X-ray Scattering Techniques for Coherent Imaging in Reflection Geometry, Measurement of Mutual Intensity, and Symmetry Determination in Disordered Materials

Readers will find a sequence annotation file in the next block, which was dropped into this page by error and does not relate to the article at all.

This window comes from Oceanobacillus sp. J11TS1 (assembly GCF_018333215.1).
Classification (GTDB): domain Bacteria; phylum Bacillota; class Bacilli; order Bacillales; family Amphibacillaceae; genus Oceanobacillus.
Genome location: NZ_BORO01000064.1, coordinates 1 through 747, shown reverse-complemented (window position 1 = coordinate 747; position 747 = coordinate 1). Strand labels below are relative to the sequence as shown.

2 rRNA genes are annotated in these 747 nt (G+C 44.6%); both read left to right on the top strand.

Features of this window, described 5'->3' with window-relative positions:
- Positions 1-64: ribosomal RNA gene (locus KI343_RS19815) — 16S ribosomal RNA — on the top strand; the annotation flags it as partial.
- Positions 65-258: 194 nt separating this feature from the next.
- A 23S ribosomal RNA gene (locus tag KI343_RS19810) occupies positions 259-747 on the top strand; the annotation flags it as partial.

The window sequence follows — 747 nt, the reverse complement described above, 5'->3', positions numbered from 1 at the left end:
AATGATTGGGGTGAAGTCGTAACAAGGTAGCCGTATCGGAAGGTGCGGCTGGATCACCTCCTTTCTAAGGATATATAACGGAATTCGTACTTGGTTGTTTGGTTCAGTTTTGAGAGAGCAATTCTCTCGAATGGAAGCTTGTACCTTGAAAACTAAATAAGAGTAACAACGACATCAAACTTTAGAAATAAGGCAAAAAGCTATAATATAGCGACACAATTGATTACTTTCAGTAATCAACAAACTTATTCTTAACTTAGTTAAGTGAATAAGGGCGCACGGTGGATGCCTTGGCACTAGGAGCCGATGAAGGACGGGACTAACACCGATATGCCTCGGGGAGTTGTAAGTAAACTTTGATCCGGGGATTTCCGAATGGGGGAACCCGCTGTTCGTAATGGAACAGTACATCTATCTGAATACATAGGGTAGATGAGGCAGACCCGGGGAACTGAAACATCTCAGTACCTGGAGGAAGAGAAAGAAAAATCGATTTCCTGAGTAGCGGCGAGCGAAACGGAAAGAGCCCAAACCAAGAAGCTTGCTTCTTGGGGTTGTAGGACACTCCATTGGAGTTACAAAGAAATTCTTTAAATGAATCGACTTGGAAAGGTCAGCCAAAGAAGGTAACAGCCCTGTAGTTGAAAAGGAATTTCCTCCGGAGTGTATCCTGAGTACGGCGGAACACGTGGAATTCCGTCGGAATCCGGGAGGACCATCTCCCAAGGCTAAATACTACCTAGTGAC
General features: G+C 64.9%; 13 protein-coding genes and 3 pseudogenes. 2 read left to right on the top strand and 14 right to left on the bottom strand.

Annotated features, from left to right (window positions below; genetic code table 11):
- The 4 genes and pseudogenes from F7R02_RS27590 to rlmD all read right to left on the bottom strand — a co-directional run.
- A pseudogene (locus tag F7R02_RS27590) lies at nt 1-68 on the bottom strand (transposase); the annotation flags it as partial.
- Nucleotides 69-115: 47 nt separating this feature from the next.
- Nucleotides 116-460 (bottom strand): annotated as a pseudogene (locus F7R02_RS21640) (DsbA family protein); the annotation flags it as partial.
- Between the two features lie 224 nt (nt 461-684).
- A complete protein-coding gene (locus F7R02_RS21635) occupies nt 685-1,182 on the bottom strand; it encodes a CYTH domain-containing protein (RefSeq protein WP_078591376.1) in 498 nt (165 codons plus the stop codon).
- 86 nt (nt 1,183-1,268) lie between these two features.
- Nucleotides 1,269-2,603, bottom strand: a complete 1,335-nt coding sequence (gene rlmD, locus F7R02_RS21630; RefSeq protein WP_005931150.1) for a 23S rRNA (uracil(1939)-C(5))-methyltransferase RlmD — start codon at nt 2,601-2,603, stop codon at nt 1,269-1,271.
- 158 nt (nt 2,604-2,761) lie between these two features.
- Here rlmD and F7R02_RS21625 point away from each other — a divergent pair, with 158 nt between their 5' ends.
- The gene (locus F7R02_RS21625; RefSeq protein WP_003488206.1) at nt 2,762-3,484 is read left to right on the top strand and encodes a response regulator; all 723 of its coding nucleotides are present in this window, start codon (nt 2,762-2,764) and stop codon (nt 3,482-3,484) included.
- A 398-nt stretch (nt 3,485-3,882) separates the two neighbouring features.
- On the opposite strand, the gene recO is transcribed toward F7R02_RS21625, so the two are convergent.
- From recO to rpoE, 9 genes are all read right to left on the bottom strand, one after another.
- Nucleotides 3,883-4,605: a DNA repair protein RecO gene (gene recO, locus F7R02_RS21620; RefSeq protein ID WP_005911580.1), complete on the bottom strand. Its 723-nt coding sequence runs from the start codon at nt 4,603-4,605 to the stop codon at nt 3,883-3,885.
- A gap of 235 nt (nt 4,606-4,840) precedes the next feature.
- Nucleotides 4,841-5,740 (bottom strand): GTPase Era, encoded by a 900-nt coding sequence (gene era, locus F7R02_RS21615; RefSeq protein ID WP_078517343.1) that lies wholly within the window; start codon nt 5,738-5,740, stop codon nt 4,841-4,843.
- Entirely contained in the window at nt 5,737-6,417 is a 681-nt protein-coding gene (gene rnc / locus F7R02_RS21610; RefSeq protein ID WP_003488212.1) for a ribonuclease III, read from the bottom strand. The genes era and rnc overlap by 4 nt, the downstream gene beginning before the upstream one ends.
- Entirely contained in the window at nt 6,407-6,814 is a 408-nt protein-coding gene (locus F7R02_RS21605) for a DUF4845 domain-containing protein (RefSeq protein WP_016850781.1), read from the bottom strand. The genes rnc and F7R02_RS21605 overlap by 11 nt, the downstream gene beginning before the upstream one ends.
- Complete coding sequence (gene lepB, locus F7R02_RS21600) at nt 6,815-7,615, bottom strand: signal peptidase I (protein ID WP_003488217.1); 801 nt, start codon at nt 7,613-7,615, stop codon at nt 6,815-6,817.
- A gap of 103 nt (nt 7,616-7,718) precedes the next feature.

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The advent of highly-coherent x-ray light sources, such as those now available world-wide in modern third-generation synchrotrons and increasingly available in free-electron lasers, is driving the need for improved analytical and experimental techniques which exploit the coherency of the generated light. As the light illuminating a sample approaches full coherence, a simple Fourier transform describes the diffraction pattern generated by the scattered light in the far field; because the Fourier transform of an object is unique, coherent scattering can directly probe local structure in the scattering object instead of bulk properties. In this dissertation, we exploit the coherence of Advanced Light Source beamline 12.0.2 to build three types of novel coherent scattering microscopes. First, we extend the techniques of coherent diffractive imaging and Fourier transform holography, which uses iterative computational methods to invert oversampled coherent speckle patterns, into reflection geometry. This proof-of-principle experiment demonstrates a method by which reflection Bragg peaks, such as those from the orbitally-ordered phase of complex metal oxides, might eventually be imaged. Second, we apply a similar imaging method to the x-ray beam itself to directly image the mutual coherence function with only a single diffraction pattern. This technique supersedes the double-slit experiments commonly seen in the scattering literature to measure the mutual intensity function by using a set of apertures which effectively contains all possible double slit geometries. Third, we show how to evaluate the speckle patterns taken from a labyrinthine domain pattern for "hidden" rotational symmetries. For this measurement, we modify the iterative algorithms used to invert speckle patterns to generate a large number of domain configurations with the same incoherent scattering profile as the candidate pattern and then use these simulations as the basis for a statistical inference of the degree of ordering in the domain configuration. We propose extending this measurement to position-resolved speckle patterns, creating a symmetry-sensitive microscope. The three new techniques described herein may be employed at current and future light sources.